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Old Apr 20, 2007, 10:15 AM
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Joined Oct 2006
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There are many trainers to learn with. My favorite is the easystar. I think the best second plane is the superfly at superflyrc.com I wish it was my second plane. It is cheap, fun and durable. It is also challenging enough to broaden your skills. Once you can fly it well, you can fly anything. I have been flying about six months and taught myself. I just recently joined a club. Nobody believed that I had only been flying six months. I credit the superfly and a simulator. I have an older version of the great planes. I am not expert but you may want to find an old version for cheap. Lots of fun to fly planes. I came from many years of rc electric cars. My only words of advice. Pay extreme attention to detail. Give yourself the best chance for success.
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Old Apr 20, 2007, 01:35 PM
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What GWS plane did you get? Slow Stick? E-Starter?
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Old Apr 20, 2007, 02:56 PM
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Monmouth UK
Joined Oct 2004
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Here's me after one week of flying my first RC plane (the Superfly). Now 2 months later I'm flying inverted and did my first outside loop this week. Only had one crash so far, nose dug into the dirt by 1 inch. Repaired in 30 minutes with hot glue.

A Phase 3 Fantom is next.

Superfly RC plane loops and rolls Part 1 (2 min 2 sec)
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Old Apr 20, 2007, 04:28 PM
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sokmeister's Avatar
Tigard, Oregon USA
Joined May 2003
386 Posts
Quote:
Originally Posted by Oreo
I've never flew anything before & I intend to teach myself on a very simple foam electric trainer. Once I'm confident that I can control that thing... then what? I've been reading the "most common beginner's mistakes" thread. It sounds like even after I've got this trainer plane down I still should master something a little more agressive first before I step up to where I REALLY want to be- the A10 or F16 EDF jets that zip around at about 100mph.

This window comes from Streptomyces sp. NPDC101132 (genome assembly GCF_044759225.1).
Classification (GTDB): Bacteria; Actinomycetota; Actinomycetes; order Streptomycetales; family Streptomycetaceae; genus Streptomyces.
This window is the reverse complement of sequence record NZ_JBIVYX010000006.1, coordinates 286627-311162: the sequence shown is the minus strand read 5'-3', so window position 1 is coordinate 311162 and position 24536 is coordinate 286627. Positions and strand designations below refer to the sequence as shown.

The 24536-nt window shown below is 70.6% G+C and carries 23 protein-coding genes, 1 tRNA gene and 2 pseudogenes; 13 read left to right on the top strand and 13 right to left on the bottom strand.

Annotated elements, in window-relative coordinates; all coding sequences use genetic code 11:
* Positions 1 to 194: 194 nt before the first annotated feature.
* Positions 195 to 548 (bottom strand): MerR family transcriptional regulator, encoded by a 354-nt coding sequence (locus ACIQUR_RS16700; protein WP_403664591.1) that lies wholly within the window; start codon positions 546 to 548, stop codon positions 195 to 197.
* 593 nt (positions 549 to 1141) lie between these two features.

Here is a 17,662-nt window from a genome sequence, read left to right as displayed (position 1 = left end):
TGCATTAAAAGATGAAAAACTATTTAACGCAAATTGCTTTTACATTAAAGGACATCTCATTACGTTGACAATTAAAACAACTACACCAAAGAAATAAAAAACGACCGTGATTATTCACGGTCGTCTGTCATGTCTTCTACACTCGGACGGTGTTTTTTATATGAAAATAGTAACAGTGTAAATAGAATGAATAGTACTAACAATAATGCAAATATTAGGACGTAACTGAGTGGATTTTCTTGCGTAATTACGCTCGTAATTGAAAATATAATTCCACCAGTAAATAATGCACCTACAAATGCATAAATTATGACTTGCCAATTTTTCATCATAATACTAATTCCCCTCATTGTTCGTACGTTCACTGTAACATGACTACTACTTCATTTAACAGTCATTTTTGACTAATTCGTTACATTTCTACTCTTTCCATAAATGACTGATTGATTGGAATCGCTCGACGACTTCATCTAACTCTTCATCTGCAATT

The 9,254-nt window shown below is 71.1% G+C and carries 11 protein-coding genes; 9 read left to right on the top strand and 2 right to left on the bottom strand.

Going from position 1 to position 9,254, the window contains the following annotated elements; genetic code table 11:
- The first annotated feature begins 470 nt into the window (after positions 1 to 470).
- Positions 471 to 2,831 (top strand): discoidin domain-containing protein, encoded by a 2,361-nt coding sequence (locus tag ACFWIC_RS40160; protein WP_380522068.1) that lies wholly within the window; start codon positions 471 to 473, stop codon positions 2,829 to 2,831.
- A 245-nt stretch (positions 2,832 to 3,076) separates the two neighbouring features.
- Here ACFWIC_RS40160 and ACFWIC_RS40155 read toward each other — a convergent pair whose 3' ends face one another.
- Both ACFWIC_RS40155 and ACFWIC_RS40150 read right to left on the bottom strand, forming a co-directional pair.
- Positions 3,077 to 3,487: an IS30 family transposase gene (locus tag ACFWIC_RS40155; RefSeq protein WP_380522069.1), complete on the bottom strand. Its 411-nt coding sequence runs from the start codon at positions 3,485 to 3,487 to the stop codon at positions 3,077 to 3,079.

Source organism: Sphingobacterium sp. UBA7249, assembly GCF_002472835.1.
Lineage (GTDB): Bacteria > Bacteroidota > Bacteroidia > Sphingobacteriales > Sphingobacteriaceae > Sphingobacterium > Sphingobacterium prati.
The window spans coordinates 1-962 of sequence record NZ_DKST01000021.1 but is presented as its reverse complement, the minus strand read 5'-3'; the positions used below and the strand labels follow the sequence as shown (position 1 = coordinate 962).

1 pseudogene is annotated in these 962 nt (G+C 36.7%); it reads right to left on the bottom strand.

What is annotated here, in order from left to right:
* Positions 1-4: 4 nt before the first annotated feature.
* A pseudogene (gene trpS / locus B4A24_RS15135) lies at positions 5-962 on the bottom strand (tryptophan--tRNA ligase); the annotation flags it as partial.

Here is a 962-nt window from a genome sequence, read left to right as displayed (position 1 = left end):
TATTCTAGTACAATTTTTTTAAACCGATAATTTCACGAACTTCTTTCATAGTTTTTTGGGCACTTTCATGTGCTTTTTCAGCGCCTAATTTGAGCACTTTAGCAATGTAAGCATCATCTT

Any chance I could be capable of sucessfully flying those jets by the end of summer? Not a chance?


Back when, i started off with Wattage Mini-Max, flew the crap outa it. Graduated to the Wattage F-22(still have it, albeit chewed), then went to the saber/mig series electric ducted fan(still have mig)......i believe it was all within spring and summer....

shoot, electrics are relative inexpensive now, and hallllla light weights compare to those 10 cell Kans 950's !!!! shiet roy!
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Old Apr 20, 2007, 06:34 PM
It's a Great Day to Fly
LenBFP's Avatar
Melbourne Beach, Florida
Joined Jan 2002
3,863 Posts
Oreo,

There are ususally a bunch of foam replacement wings for Parkzone planes. Maybe the Super Cub would be about the right size. How big was your damaged wing? What was the span and chord? About how thick?

After mastering a trainer, I would move to a Formosa. Get the sloper version and put a cheap brushless in it and learn to fly something that is aerobatic. Get used to an airplane that you need to fly all the time. They only cost $30 for the kit and another $40 gets you the brushless motor and ESC.

Len
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Old Apr 21, 2007, 03:25 AM
Gliding like a rock!
Oreo's Avatar
Baltimore, MD
Joined Apr 2007
241 Posts
OK, so I'm done making my replacement wing. I did a pretty darn good job actually, but I guess the REAL test will be when it's in the air.

Just as well though, 'cause, unlike the original wing, it's going to be REAL easy to put ailerons on this wing. I think I'm just going to do that before the maiden flight anyway because I may need to adjust aileron trim for any problems caused by air-foil shape inconsistencies.
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Old Apr 21, 2007, 08:19 AM
I'm off my medication...
Canberra, Australia
Joined Jan 2007
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Hi Oreo,

Depending on how much time you have I think you can probably do it however, the keys will be:
- Plenty of simulator time - you don't have long enough to make all the mistakes and repair planes along the way.
- I think you probably want a step between the estarter and the EDF. Maybe a stryker C - will get you used to speed, and teaching you to think well ahead of the plane.

Most importantly - you will have to advance at a pace determined by how competent you are becoming, not by some articificial timeline. I think you can probably make it anyway, but don't let it push you to planes you are not ready for.

For example - until you can land your estarter within 20 metres of exactly where you want to - undamaged - 9 times out of 10 you probably have some more learning to do.

BTW - these notes might be useful to you - is a sort of self paced teach yourself to fly course I've been writing - you might think I'm nuts too...
http://www.ozrcflying.com/2007/03/le...ers-guide.html

Cheers,
Oz.
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Old Apr 21, 2007, 09:09 AM
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Nashville, TN
Joined Jan 2006